Tuesday, September 18, 2012


On Wednesday, the Wales Fast Growth 50 initiative, which was started fourteen years ago to recognise the best of Welsh indigenous business, will again showcase companies that are making a real difference within their sectors and, more importantly at this time of economic difficulties, are creating jobs within their local communities.

In fact, the fifty Welsh firms featuring on this year’s list, despite being only an average of twelve years old, will have collectively created nearly 10,000 jobs since they were started, which is an incredible achievement.

When the Fast Growth 50 project was launched back in 1999, its inspiration was a similar, but far larger, initiative since 1982 run by Inc magazine.

Indeed, the Inc 500, which identifies the 500 fastest growing firms in America, is a truly inspirational list that not only demonstrates incredible entrepreneurial feats within the World’s largest economy, but also gives clear pointers as to how future business practice is developing in key sectors.

The 2012 Inc 500 list was released earlier this month and the data for the companies featured is fascinating for those of us studying the characteristics of fast growing firms.

Whilst, the overall turnover of all Inc 500 firms in 2011 was $15.8 billion and they employed a total of 46,609 people, the median annual revenue of $8.9 million is relatively modest, as is the median employment of 36 employees (which is similar for this year’s Wales fast growth 50 firms).

More relevant is information on how the companies have achieved fast growth, especially in terms of accessing funding that, at least in the UK, is of major concern to many small businesses.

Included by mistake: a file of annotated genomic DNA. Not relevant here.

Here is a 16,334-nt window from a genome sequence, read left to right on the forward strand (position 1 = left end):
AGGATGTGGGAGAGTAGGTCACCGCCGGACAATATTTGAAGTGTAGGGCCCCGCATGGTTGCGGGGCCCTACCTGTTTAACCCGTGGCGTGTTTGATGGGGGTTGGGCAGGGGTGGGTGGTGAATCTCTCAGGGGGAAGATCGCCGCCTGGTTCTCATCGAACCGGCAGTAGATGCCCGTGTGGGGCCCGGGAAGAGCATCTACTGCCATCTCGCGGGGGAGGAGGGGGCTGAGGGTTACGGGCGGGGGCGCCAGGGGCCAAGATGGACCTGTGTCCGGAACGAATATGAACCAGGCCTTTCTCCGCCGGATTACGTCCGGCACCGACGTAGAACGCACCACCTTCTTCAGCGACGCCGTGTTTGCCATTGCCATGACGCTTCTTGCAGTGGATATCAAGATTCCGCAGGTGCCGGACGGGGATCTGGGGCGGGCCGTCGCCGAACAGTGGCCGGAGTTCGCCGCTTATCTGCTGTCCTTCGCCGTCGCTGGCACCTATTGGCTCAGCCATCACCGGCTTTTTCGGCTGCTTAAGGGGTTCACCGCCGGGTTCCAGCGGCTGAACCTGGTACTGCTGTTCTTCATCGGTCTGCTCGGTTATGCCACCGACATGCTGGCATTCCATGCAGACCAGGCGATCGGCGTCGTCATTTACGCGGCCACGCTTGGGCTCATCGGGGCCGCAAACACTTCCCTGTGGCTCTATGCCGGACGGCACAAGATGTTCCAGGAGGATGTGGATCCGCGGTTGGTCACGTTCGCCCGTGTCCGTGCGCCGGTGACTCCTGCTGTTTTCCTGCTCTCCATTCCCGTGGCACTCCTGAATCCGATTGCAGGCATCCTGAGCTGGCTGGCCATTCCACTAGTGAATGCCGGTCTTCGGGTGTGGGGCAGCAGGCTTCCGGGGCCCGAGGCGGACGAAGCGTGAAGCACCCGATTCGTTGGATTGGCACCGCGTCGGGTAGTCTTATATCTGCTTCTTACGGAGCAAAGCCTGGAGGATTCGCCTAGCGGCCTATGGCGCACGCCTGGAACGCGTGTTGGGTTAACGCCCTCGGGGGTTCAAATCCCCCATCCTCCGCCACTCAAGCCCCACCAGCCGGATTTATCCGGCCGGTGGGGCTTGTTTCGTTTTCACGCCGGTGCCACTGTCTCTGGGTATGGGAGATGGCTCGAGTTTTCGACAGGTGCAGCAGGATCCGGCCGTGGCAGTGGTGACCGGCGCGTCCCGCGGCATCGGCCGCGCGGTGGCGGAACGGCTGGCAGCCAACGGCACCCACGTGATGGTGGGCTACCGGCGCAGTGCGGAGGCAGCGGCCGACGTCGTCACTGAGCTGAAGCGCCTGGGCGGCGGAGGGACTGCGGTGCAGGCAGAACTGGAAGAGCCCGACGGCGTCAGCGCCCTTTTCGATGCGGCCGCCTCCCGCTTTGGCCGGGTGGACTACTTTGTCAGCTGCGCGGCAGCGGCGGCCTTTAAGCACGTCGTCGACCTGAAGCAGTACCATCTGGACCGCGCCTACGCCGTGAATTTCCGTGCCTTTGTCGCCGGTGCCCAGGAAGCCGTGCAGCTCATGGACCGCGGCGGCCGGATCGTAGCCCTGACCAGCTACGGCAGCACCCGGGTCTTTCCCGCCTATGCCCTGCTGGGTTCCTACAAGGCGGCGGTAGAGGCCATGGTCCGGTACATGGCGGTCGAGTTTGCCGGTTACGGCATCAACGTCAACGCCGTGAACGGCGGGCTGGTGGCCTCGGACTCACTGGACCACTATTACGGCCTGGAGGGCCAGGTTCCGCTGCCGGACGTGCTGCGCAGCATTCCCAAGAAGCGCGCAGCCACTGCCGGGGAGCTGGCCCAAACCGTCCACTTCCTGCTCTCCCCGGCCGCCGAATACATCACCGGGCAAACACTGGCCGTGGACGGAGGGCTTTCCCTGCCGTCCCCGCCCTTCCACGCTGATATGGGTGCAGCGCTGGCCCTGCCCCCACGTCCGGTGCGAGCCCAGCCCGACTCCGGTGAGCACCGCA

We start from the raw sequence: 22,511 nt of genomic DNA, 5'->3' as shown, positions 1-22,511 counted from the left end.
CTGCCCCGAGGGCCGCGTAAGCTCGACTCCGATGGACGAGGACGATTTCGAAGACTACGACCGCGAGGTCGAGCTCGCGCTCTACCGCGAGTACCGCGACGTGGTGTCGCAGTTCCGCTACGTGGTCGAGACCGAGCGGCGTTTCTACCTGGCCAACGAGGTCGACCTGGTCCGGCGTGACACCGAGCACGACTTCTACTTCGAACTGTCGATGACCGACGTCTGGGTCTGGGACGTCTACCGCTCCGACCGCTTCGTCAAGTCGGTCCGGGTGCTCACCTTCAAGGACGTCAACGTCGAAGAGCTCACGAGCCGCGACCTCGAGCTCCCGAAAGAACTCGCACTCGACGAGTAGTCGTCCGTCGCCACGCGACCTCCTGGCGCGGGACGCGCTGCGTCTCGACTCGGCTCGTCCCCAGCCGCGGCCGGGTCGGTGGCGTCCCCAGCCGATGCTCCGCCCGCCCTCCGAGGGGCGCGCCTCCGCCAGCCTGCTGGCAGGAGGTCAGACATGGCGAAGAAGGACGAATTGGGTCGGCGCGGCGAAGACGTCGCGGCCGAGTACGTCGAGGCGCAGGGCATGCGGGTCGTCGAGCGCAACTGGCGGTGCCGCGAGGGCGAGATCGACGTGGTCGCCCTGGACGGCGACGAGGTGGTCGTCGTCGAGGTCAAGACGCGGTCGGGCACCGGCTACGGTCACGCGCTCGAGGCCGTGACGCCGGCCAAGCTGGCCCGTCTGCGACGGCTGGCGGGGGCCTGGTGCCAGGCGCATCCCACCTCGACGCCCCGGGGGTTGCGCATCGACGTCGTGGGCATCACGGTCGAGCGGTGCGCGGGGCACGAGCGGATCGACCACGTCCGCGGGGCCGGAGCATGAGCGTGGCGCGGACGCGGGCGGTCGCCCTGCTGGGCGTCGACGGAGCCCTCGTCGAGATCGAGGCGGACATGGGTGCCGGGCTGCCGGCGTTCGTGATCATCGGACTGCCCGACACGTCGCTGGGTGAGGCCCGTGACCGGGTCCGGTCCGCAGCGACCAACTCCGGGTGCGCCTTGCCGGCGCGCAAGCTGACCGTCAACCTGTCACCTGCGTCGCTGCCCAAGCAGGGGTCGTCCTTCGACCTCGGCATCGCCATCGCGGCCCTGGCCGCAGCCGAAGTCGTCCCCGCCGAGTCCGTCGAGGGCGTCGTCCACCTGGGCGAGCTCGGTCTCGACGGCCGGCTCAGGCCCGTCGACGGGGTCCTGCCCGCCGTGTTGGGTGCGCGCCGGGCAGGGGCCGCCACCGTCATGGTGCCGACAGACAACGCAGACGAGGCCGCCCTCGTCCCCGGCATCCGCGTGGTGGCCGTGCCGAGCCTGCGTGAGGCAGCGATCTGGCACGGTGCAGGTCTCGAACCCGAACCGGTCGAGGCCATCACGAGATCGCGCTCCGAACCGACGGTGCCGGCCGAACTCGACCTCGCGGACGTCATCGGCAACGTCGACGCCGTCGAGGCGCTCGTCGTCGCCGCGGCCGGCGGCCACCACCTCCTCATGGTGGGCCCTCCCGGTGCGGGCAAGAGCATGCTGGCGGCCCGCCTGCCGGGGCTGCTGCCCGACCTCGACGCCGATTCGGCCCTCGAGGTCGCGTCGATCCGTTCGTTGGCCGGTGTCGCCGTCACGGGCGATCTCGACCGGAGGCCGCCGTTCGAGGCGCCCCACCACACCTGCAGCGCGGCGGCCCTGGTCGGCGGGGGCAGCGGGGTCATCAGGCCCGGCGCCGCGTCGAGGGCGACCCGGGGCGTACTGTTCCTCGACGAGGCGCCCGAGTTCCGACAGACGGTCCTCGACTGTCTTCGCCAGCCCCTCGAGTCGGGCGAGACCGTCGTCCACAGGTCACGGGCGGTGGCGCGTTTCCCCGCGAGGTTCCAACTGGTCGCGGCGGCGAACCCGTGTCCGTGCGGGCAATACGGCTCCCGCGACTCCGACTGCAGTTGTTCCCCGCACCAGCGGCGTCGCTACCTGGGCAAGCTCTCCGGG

The surprising finding from Inc is that external funding is not as important to growth as expected - 77 per cent of the founders of the five hundred fastest growing businesses in the USA set up using only their own personal savings, with two thirds needing less than $100,000 to get started.

And whilst 34 per cent stated that access to external capital has been essential for growth, 42 per cent have not utilised external funding in developing their business. In fact, three quarters of companies have financed their growth over the past three years largely through cash flow from operations.

This seems to fly in the face of the popular belief that successful companies require external capital to fuel their growth. This is an important lesson for many entrepreneurs in that, contrary to popular belief, self-funding does not equal slower growth.

Whilst external capital does play a part in a number of growing firms, it can also have its problems such as ownership dilution, loss of control, and management team distraction. In fact, the entrepreneurs questioned for Inc magazine consider the biggest obstacle to growth is not finding money but actually finding good people to help the business grow, which is a vital lesson for governments in supporting businesses to expand.

Whilst entrepreneurship is increasingly seen as a young person’s game, those businesses in the USA that achieve substantial growth are managed by entrepreneurs who are overwhelmingly middle-aged white males, although they had, on average, started their first business at the age of 27.

But despite the fact that the majority of these founders are above the age of 45, they saw themselves as innovators who love launching companies and developing products. Also, unlike many entrepreneurs in the UK, they are very hands on with social media with a third directly involved in writing their companies’ tweets and Facebook updates.

The sectoral make up of the fastest growing firms in the USA also has important lessons for governments that are still tending to follow a “picking winners” policy. Rather than the high technology sectors beloved of policymakers, the fifty fastest growing firms in the USA are overwhelmingly located in traditional sectors such as advertising and marketing, consumer products and services, government services and financial services.

As various research studies continue to show that a small number of businesses create a disproportionate percentage of jobs in the economy, there are lessons to be learnt from such firms.

Given this, I urge anyone with a real passion for entrepreneurship and growth to read the stories behind such performances, regardless of whether the companies are found in the Inc500 or the Wales Fast Growth 50.